This is our Friday rubric: every week a new Science Page from the Bob Morrison’s Swine Health Monitoring Project. The previous editions of the science page are available on our website.
This week, we are sharing a report by Harmon et al. from Iowa State University regarding PCR clamping. This project was funded by AAVLD Thermo Fisher Innovation Grant in Veterinary Diagnostic Medicine and ISU-VDL.
Continue reading “PCR clamping for selectively sequencing wild-type PRRSV in vaccinated herds”
- Conventional ORF5 sequencing may not differentiate between wild-type or vaccine-like.
- Blocking the amplification of vaccine-like sequences it is possible to increase the likelihood of wild-type amplification.
- Clamping allows the amplification of the wild-type with mixtures containing as little as 10% of a mixture with the vaccine-like.
In lieu of the Science Page today, we are bringing you our most popular articles on the blog this past year: a publication by Dr. Maria Pieters, head of the MycoLab called Sample and diagnostic types for early detection of Mycoplasma hyopneumoniae.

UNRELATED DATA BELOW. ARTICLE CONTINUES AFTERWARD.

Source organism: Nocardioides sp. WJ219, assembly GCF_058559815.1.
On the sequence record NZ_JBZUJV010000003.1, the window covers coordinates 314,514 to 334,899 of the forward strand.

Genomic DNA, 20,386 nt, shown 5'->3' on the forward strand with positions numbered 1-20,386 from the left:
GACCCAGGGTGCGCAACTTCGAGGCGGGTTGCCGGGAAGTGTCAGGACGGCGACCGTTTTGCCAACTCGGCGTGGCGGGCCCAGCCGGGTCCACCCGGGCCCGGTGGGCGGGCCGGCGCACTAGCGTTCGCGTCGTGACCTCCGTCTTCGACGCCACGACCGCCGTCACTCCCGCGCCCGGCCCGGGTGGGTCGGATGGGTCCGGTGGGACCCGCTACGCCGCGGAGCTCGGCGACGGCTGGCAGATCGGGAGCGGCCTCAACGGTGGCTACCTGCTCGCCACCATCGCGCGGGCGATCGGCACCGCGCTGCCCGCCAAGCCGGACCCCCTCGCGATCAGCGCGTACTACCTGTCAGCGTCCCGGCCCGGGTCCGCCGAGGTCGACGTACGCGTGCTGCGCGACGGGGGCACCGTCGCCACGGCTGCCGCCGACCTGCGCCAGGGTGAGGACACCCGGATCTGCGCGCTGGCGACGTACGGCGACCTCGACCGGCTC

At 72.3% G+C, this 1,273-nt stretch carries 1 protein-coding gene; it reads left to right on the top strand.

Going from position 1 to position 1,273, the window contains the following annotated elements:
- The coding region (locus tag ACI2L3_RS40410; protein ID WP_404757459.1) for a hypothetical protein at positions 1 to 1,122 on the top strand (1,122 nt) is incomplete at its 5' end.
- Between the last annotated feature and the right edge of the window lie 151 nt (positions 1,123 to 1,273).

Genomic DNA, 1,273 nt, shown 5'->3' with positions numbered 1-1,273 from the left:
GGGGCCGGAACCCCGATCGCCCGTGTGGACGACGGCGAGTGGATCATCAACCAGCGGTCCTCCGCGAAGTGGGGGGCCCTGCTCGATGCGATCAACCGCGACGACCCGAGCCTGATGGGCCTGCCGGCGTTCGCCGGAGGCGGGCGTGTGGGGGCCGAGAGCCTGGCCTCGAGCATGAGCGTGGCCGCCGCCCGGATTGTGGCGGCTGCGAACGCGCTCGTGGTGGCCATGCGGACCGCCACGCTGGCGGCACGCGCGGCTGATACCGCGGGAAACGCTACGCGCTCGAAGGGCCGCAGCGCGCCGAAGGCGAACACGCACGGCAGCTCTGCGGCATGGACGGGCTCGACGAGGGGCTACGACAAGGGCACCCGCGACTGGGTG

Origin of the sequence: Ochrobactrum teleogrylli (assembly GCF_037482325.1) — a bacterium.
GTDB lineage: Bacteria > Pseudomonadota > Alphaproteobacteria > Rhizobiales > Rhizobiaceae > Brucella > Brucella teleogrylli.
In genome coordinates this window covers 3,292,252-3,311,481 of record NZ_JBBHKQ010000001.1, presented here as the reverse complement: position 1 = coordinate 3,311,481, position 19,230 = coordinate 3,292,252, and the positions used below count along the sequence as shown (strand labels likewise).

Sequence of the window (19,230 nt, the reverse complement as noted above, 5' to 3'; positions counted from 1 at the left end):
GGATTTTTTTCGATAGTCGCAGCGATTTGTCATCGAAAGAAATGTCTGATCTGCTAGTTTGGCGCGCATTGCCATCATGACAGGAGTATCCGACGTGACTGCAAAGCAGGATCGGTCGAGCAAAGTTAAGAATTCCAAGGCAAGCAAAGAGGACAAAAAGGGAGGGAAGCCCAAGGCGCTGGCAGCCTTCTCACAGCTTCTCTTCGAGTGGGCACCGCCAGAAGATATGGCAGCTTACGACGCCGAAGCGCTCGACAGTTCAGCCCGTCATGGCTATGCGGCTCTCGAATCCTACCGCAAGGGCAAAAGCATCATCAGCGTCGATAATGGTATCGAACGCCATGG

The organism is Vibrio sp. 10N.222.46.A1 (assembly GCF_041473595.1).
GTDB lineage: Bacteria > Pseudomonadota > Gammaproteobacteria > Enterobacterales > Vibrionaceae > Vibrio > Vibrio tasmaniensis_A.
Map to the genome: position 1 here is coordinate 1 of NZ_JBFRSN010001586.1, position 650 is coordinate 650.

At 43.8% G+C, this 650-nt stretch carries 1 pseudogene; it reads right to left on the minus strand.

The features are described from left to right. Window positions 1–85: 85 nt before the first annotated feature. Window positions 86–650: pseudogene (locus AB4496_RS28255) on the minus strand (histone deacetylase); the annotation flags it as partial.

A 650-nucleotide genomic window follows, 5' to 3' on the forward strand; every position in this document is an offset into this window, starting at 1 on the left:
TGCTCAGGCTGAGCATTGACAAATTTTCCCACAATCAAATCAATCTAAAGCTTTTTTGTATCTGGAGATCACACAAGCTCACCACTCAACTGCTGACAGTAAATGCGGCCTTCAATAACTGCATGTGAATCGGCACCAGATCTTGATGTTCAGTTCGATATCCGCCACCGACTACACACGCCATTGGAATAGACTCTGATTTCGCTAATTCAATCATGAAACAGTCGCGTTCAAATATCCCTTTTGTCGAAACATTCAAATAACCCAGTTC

Mycoplasma hyopneumoniae is the causative agent enzootic pneumonia, an economically significant disease in pigs. In this study published by Drs. Pieters and Rovira from the University of Minnesota, pigs experimentally inoculated with M.hyopneumoniae were sampled 0, 2, 5, 9, 14, 21, and 28 post-inoculation.
Different sample types were compared:
- Nasal swabs
- Laryngeal swabs
- Tracheobronchal lavages
- Oral fluids
- Serum samples
Using different diagnostic tests:
- ELISA IgG anti M.hyopneumoniae
- ELISA Ig M anti M.hyopneumoniae
- ELISA C-reactive protein
Laryngeal swab samples tested by PCR were highly sensitive for detection of Mycoplasma hyopneumoniae in live pigs. Various commercial ELISA kits for detection of Mycoplasma hyopneumoniae antibodies showed similar sensitivity. Oral fluids showed a low sensitivity for detection of Mycoplasma hyopneumoniae in experimentally infected pigs.